In my first chicken coop (a makeshift chicken coop in a outdoor-facing horse stall) the chickens laid their eggs in a shallow and long enamel coated cast iron trough. Originally built into the side of the barn as a water trough for the cattle that had used the stall as a shelter, there was already a drop-down wood window behind the cast-iron fixture (originally built to allow a farmer to check water flow without having to enter the area where animals lived).
This drop-down window, in its new life, worked great as a reach through nesting box- and was much easier to use than the reach through nesting boxes I would install in my 100-year-old chicken coop after buying Hawk Hill a few years later.
One of the most interesting things about this cast iron trough was pointed out to me by a retired farmer who delivered hay one afternoon. Pointing and laughing at my trough-turned-nesting box, he pointed out that that cast-iron fixture which had functioned well as both an animal waterer and now, as a shared nesting box, was actually a creatively repurposed trough-style urinal from a mens’ restrooms of a stadium!
Download my Free Woodworking Plans for a Communal Style Chicken Coop Nesting Box
This free woodworking plan is delivered in the form of an SKP file format, which can be opened using the free web-based application SketchUp. With Sketchup, you can zoom, pivot, and explore every side of this 3D model- while viewing measurements, angles, and wood dimensions in depth.
Regardless of its modest beginnings, this long, slick trough with rounded, easy to clean edges and a slick enamel finish actually made an ideal shared nesting box. Chickens never could effectively argue in the “box,” because no one bird could get a solid footing to push another out-of-the-way. Each bird, sitting on a bit of hay to cushion between egg and trough, simply slid along the shared nesting box in the shallow, curved channels.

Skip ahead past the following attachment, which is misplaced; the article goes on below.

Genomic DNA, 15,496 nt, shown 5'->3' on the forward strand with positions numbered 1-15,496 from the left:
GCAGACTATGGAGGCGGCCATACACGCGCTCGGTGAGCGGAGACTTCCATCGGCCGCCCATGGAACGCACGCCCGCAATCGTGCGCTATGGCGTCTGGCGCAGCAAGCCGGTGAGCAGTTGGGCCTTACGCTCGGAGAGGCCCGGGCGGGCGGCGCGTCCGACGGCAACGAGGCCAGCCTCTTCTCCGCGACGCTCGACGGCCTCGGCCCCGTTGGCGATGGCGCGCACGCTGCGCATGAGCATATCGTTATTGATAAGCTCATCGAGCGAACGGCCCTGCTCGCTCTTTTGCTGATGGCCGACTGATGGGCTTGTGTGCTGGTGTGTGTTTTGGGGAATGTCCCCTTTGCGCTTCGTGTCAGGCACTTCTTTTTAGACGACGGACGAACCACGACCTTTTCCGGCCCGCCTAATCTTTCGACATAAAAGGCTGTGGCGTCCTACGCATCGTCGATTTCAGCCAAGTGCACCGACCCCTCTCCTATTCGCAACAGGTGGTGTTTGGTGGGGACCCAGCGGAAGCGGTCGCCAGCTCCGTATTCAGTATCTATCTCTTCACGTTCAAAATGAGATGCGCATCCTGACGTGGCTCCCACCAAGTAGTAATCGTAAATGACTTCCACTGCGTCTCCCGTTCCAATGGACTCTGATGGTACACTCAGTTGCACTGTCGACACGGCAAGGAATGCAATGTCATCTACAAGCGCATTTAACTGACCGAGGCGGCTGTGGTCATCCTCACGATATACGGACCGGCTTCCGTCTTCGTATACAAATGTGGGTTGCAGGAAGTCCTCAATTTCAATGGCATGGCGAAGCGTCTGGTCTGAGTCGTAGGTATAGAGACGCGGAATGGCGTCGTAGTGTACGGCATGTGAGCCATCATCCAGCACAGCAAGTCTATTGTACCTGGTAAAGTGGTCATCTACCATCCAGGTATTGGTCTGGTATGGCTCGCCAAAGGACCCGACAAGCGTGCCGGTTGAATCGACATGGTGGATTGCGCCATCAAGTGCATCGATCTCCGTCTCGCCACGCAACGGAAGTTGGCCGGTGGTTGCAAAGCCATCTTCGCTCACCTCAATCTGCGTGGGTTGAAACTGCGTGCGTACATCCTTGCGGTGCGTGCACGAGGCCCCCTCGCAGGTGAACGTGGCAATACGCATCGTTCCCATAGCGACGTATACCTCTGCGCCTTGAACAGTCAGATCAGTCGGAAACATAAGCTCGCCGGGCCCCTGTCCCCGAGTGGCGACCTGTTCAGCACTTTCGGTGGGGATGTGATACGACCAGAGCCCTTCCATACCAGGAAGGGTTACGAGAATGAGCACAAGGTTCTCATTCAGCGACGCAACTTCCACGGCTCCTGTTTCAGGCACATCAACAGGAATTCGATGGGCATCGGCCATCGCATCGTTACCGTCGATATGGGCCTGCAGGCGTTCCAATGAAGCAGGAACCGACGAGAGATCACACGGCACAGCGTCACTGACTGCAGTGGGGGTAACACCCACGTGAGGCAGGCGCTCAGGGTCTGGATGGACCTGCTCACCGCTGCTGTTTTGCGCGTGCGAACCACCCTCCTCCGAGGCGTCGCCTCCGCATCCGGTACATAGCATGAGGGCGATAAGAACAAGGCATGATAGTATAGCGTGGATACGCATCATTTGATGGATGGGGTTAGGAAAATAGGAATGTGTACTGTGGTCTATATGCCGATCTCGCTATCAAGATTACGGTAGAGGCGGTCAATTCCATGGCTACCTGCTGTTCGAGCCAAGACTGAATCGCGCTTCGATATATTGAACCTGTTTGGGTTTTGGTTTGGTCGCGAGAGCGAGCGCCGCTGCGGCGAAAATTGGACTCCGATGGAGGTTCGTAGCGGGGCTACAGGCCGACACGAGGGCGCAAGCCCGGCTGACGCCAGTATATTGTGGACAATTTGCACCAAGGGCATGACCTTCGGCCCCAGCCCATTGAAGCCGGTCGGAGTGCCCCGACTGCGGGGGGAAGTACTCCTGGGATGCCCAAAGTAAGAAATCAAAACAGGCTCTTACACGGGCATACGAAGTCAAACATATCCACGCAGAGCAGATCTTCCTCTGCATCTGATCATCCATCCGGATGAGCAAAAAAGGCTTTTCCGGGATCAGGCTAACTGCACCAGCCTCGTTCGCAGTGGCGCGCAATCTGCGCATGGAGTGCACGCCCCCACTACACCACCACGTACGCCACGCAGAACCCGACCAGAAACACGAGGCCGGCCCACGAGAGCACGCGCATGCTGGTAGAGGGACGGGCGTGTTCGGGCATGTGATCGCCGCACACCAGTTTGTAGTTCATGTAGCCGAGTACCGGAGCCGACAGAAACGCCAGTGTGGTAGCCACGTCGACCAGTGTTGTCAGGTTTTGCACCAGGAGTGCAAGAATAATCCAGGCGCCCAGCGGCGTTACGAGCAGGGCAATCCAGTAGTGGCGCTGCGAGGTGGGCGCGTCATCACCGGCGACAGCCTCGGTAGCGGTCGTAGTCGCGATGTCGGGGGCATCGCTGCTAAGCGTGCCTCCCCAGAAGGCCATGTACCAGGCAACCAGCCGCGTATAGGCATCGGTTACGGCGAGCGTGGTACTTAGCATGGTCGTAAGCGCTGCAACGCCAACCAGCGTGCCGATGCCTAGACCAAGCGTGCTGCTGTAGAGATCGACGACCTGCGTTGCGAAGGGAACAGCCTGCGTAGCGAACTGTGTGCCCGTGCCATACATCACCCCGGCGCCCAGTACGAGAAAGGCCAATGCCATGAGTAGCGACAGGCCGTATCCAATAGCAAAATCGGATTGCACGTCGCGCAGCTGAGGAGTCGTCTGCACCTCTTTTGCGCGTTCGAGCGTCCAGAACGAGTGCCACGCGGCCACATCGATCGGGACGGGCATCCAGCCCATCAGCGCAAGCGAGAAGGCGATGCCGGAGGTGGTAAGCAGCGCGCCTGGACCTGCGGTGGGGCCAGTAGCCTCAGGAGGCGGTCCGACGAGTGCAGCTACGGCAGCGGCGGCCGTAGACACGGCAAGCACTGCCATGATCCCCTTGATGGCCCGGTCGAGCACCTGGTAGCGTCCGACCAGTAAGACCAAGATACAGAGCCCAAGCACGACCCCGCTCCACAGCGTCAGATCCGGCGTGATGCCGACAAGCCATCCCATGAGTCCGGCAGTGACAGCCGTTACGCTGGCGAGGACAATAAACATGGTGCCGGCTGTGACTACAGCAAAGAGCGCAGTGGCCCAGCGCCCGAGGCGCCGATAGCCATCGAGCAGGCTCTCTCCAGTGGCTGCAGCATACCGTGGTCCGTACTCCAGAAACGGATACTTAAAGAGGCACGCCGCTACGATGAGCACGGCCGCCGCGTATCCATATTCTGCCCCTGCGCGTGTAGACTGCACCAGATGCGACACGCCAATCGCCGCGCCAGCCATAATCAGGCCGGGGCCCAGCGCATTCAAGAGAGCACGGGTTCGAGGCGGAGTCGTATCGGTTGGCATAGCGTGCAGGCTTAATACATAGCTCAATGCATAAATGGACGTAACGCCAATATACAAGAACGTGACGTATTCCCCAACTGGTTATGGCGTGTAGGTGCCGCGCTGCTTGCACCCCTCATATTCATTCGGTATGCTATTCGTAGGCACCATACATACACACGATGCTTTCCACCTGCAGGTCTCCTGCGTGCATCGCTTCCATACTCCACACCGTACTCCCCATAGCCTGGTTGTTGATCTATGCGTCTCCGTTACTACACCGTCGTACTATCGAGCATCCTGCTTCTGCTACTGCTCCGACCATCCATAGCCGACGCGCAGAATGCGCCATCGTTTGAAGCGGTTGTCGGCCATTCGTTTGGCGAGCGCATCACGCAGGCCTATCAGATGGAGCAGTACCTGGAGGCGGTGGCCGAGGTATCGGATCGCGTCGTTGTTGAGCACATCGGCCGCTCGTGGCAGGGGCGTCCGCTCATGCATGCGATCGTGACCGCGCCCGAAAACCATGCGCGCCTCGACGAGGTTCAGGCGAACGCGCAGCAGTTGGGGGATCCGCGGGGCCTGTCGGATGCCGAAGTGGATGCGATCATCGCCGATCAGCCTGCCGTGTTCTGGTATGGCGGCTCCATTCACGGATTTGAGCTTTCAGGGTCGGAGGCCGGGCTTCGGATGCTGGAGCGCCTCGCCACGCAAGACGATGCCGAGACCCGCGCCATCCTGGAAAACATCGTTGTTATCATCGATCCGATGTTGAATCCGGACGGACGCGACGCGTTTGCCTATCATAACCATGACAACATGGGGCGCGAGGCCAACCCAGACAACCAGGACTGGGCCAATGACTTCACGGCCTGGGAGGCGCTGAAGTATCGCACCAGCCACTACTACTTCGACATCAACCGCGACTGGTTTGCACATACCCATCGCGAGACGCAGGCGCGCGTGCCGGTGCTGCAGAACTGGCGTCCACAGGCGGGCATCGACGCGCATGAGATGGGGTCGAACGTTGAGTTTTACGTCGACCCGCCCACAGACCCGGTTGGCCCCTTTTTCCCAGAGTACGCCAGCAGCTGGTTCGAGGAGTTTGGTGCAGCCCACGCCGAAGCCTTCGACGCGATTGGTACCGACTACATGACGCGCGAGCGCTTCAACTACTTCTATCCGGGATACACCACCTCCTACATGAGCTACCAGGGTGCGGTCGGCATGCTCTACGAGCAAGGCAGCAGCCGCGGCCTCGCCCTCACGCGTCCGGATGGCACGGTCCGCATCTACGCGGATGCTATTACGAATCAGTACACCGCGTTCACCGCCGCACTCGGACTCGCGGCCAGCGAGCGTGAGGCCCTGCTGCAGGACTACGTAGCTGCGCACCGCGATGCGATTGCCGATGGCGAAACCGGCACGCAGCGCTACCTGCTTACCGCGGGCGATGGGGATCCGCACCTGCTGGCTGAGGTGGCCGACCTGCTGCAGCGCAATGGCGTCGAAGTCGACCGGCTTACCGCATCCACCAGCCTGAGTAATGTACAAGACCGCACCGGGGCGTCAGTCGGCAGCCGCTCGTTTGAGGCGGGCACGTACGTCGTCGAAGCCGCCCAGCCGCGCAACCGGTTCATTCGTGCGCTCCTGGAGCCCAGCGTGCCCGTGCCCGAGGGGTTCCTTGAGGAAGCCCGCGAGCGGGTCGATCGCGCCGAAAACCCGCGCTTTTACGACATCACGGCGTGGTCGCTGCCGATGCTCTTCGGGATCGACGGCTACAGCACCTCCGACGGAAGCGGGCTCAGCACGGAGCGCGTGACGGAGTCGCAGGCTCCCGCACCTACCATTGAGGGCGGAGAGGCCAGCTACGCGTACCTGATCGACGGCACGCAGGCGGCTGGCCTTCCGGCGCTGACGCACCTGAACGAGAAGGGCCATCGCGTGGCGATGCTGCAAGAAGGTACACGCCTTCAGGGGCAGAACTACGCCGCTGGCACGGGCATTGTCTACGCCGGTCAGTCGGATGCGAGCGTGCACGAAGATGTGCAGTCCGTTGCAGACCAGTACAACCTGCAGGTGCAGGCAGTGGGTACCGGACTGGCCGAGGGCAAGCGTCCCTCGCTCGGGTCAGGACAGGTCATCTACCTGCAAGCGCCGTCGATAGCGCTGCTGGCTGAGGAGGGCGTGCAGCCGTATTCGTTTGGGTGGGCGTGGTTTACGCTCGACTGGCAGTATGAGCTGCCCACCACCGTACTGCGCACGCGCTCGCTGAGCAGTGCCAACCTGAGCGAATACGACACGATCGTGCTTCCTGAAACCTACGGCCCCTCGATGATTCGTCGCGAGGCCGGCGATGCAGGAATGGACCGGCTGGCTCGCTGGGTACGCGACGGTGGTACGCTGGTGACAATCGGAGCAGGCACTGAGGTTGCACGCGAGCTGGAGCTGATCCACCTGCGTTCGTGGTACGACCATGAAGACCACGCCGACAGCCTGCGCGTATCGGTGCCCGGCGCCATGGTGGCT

If you have laying hens that always want to share the same nesting box, it’s worth trying a communal nesting box. Be aware that to happily lay, chickens will still want to feel somewhat cozy and enclosed while laying. A shallow, trough style communal nesting box gives chickens the sensation of being surrounded and being safe. An overhead covering or overhang may help create a sense of safety that helps chickens adapt easily to laying in a shared nesting box.
Starting your Chicken Coop’s Flock
Hatching vs. Buying Chicks vs. Buying Adult Hens
When most chicken-keeping websites discuss starting a backyard flock of laying hens, it’s assumed that you’ll purchase chicks from a commercial hatchery. These chicks arrive in the mail- yes the mail– only a few days old, and are then raised to maturity inside a special habitat called a “brooder”. The brooder is maintained at a warm temperature by special lights, with specialty feeders and waters, in order to safely raise all (or, at least most) chicks to maturity.
But did you know there are other ways to start your flock? Some ways of starting your flock you might not have considered include:
Incubating your own eggs
Many people don’t realize that incubating and hatching your own eggs from fertilized chicken eggs is an easy and fun project. Hatching your own eggs can be a fun way to participate in the chicken lifecycle, and is especially fun for chicken-keeping with kids. The biology and science learning behind hatching eggs in a brooder is fascinating for kids and adults alike.
Pros of Incubating:
- ✔️ Young chicks are spared the potential trauma of shipping
- ✔️ It’s fun and educational to hatch your own eggs
- ✔️ You can get your chooks used to humans from day 1 of their life- resulting in friendly adult hens.
Cons of Incubating:
- ❌ An initial investment in an incubator plus brooding equipment is required
- ❌ It can be difficult to assess the sex of chicks without training, so you may devote resources to raising roosters.